An Example of an Awkward Definition

A little birdy suggested that I should check out the definition of “Arbitrator” in section 12(a) of the agreement providing for Jeff Bezos’s acquisition of the Washington Post. (For more about that contract, see this post.)

Here’s the sentence in question:

If the Purchase Agreement is not executed within 60 days of the date hereof, the Seller and the Purchaser shall within 75 days of the date hereof submit to the first listed individual designated in Schedule 12(a) hereto (the “Arbitrator” (if such Arbitrator is unable to serve, the Arbitrator shall be one of the other individuals set forth on Schedule 12(a) hereto, designated in an order of precedence corresponding to the order in which the individuals are listed on Schedule 12(a) should the first listed individual be unable to serve)) this Letter Agreement, the most recent drafts of the Transaction Documents reflecting the status of the parties’ negotiations and a list of open issues and the written position of each party with respect to each open issue.

First you have a simple integrated definition that precedes the defined-term parenthetical. But the defined-term parenthetical itself contains another lengthy parenthetical that says that things are not as described in the integrated definition. So the definition is doubly awkward. First, it’s confusing to give the reader the definition in two parts. And second, the vehicle used for the second part—a parenthetical within a parenthetical—is particularly unwieldy.

So here’s my version (including some ancillary tidying up):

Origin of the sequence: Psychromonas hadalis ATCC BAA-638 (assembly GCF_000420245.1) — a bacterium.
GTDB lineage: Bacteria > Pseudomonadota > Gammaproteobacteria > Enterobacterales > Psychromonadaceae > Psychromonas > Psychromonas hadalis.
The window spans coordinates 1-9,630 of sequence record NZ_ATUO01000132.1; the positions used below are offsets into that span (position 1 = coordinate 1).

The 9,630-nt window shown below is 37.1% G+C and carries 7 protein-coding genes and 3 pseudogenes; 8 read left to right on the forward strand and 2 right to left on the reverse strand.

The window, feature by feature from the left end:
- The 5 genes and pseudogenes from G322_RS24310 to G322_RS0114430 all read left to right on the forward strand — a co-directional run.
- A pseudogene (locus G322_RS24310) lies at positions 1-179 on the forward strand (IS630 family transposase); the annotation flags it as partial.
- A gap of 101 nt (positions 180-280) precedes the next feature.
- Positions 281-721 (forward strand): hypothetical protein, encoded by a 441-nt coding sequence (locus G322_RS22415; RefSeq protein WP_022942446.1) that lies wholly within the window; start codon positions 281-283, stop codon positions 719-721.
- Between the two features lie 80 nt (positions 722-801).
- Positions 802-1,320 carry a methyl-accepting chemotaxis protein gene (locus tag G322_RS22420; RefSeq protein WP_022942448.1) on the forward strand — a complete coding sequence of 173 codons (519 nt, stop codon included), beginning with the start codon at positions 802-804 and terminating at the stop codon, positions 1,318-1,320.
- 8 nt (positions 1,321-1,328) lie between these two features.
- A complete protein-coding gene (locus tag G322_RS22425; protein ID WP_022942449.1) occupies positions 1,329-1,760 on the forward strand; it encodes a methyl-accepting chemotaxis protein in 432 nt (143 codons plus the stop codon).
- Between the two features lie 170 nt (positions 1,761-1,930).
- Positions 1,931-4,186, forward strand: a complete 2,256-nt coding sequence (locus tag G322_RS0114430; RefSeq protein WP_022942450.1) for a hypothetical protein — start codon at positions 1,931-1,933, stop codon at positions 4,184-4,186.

If by 60 days after the date of this agreement the Purchase Agreement is not signed by both parties, no later than 75 days after the date of this agreement the Seller and the Purchaser shall jointly submit to the first of those individuals listed in schedule 12(a) who accepts to serve as arbitrator, with those individuals being approached serially in the order listed (that individual, the “Arbitrator“), this agreement, the most recent drafts of the Transaction Documents reflecting the status of the parties’ negotiations, and a list of open issues and the written position of each party with respect to each open issue.

Although concision isn’t the primary goal, it’s a nice secondary benefit of clarity. My version weighs in at 104 words, compared to the 127 words of the original version, even though I added some words. (I added “jointly,” to make it clear that the idea is that the Seller and the Purchaser should act together rather than separately. I used “of this agreement,” to avoid the staleness afforded by “hereof”. And I added “that individual” to the defined-term parenthetical, to clarify the scope of the definition.)

By the way, why am I writing about this? Just because someone pointed the definition out to me. Otherwise, it’s the sort of thing one sees in countless contracts.

[Updated August 13, 2013: A reader sensibly asked whether it might be simpler to use an autonomous definition to define “Arbitrator.” Here how that would look [inspired by Uninterested Observer’s comment, I switched from the passive to the active voice in the opening conditional clause]:

If by 60 days after the date of this agreement both parties have not signed the Purchase Agreement, no later than 75 days after the date of this agreement the Seller and the Purchaser shall jointly submit to the Arbitrator this agreement, the most recent drafts of the Transaction Documents reflecting the status of the parties’ negotiations, and a list of open issues and the written position of each party with respect to each open issue. As used in this agreement, “Arbitrator” means the first of those individuals listed in schedule 12(a) who accepts to serve as arbitrator, with those individuals being approached serially in the order listed.

This version gets my vote. And at 108 words, it’s significantly more concise than the original. My thanks to the reader who suggested this approach.]

About the author

Ken Adams is the leading authority on how to say clearly whatever you want to say in a contract. He’s author of A Manual of Style for Contract Drafting, and he offers online and in-person training around the world. He’s also chief content officer of LegalSifter, Inc., a company that combines artificial intelligence and expertise to assist with review of contracts.